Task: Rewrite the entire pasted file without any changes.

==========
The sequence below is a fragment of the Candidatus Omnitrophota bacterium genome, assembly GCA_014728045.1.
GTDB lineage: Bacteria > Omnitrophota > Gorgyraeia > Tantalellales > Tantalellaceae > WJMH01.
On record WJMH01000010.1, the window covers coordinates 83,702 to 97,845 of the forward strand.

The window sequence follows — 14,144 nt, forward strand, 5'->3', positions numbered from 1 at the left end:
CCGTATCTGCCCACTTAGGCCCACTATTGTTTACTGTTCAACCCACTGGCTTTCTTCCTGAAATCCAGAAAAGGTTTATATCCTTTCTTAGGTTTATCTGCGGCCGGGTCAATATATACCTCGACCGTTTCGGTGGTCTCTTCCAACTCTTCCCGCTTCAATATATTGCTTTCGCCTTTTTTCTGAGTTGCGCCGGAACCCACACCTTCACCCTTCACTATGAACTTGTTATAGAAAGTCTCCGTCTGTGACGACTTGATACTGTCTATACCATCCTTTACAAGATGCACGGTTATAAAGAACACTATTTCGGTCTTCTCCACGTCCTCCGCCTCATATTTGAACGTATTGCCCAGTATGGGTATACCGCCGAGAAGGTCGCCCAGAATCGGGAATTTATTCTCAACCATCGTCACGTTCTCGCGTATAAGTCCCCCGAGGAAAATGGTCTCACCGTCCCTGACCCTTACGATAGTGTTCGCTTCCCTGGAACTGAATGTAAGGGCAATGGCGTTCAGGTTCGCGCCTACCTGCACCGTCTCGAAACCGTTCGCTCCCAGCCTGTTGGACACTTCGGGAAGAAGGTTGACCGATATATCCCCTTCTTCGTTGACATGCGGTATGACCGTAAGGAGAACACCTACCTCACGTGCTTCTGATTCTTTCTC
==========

The sequence below is a fragment of the Candidatus Omnitrophota bacterium genome, assembly GCA_014728045.1.
GTDB lineage: Bacteria > Omnitrophota > Gorgyraeia > Tantalellales > Tantalellaceae > WJMH01.
On record WJMH01000010.1, the window covers coordinates 83,702 to 97,845 of the forward strand.

The window sequence follows — 14,144 nt, forward strand, 5'->3', positions numbered from 1 at the left end:
CCGTATCTGCCCACTTAGGCCCACTATTGTTTACTGTTCAACCCACTGGCTTTCTTCCTGAAATCCAGAAAAGGTTTATATCCTTTCTTAGGTTTATCTGCGGCCGGGTCAATATATACCTCGACCGTTTCGGTGGTCTCTTCCAACTCTTCCCGCTTCAATATATTGCTTTCGCCTTTTTTCTGAGTTGCGCCGGAACCCACACCTTCACCCTTCACTATGAACTTGTTATAGAAAGTCTCCGTCTGTGACGACTTGATACTGTCTATACCATCCTTTACAAGATGCACGGTTATAAAGAACACTATTTCGGTCTTCTCCACGTCCTCCGCCTCATATTTGAACGTATTGCCCAGTATGGGTATACCGCCGAGAAGGTCGCCCAGAATCGGGAATTTATTCTCAACCATCGTCACGTTCTCGCGTATAAGTCCCCCGAGGAAAATGGTCTCACCGTCCCTGACCCTTACGATAGTGTTCGCTTCCCTGGAACTGAATGTAAGGGCAATGGCGTTCAGGTTCGCGCCTACCTGCACCGTCTCGAAACCGTTCGCTCCCAGCCTGTTGGACACTTCGGGAAGAAGGTTGACCGATATATCCCCTTCTTCGTTGACATGCGGTATGACCGTAAGGAGAACACCTACCTCACGTGCTTCTGATTCTTTCTC